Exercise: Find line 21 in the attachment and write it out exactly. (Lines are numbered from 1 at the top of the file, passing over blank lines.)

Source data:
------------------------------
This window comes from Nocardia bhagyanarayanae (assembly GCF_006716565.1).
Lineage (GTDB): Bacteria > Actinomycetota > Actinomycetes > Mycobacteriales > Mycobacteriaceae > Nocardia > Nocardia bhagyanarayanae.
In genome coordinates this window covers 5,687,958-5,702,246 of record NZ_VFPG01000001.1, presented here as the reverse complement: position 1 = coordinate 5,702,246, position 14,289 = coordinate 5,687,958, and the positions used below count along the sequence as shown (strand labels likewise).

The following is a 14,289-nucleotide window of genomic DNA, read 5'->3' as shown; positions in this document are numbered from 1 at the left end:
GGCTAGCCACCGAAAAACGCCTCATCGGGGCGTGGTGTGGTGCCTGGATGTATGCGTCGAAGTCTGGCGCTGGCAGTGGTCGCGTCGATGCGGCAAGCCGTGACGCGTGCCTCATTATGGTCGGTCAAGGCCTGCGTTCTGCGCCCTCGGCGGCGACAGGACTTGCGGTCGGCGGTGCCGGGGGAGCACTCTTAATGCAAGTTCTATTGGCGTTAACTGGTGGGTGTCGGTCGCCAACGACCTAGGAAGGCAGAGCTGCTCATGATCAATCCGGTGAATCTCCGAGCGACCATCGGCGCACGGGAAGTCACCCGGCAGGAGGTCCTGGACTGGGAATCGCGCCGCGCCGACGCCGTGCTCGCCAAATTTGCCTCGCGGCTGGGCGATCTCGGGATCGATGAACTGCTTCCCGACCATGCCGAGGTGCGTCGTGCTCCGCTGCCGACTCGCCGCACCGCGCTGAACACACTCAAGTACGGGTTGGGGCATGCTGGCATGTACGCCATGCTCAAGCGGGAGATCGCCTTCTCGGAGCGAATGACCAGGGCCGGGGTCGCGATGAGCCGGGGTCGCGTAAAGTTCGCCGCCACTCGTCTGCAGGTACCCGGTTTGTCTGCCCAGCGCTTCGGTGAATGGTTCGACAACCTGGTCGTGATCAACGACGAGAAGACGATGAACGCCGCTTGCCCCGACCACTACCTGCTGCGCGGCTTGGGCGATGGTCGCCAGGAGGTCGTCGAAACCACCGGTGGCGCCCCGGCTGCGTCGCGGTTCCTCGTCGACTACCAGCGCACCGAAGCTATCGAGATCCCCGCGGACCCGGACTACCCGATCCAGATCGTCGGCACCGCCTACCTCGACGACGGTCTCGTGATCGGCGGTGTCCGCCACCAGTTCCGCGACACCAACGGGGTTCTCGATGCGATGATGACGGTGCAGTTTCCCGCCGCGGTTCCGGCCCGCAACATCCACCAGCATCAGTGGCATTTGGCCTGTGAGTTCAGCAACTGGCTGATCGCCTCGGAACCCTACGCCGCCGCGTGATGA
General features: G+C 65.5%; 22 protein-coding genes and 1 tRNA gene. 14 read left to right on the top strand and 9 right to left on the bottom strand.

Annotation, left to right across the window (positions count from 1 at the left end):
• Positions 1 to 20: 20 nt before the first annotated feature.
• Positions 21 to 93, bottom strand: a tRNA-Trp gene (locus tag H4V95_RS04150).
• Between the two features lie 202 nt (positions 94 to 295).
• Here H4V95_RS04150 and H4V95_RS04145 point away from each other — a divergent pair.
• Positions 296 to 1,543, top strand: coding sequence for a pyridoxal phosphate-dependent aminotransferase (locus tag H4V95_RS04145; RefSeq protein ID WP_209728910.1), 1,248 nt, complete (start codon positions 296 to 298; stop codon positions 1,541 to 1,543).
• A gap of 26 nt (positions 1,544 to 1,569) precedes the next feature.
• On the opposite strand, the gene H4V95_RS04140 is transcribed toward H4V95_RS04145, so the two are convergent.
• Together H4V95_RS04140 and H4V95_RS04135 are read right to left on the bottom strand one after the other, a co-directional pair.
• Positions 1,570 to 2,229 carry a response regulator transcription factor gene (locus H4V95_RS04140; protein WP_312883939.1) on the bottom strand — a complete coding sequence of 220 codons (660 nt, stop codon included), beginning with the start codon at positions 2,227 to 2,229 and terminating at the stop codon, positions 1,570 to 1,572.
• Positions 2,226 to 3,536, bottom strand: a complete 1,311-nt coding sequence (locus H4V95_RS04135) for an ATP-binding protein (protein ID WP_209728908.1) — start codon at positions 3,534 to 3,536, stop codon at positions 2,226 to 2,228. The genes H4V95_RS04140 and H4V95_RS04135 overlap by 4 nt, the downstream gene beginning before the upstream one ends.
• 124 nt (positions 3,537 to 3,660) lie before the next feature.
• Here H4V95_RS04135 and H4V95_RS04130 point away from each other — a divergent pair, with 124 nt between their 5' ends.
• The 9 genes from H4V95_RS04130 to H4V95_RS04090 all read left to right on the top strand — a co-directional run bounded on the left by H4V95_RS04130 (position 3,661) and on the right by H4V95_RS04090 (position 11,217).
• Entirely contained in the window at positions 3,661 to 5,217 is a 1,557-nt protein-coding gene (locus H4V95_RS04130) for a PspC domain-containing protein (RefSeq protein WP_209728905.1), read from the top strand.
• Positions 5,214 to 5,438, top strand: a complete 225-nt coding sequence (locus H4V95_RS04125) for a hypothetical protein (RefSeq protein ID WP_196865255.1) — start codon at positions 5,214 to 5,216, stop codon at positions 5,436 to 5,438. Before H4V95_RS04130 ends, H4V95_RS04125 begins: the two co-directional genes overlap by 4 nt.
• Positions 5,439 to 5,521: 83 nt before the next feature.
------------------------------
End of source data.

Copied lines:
• Entirely contained in the window at positions 3,661 to 5,217 is a 1,557-nt protein-coding gene (locus H4V95_RS04130) for a PspC domain-containing protein (RefSeq protein WP_209728905.1), read from the top strand.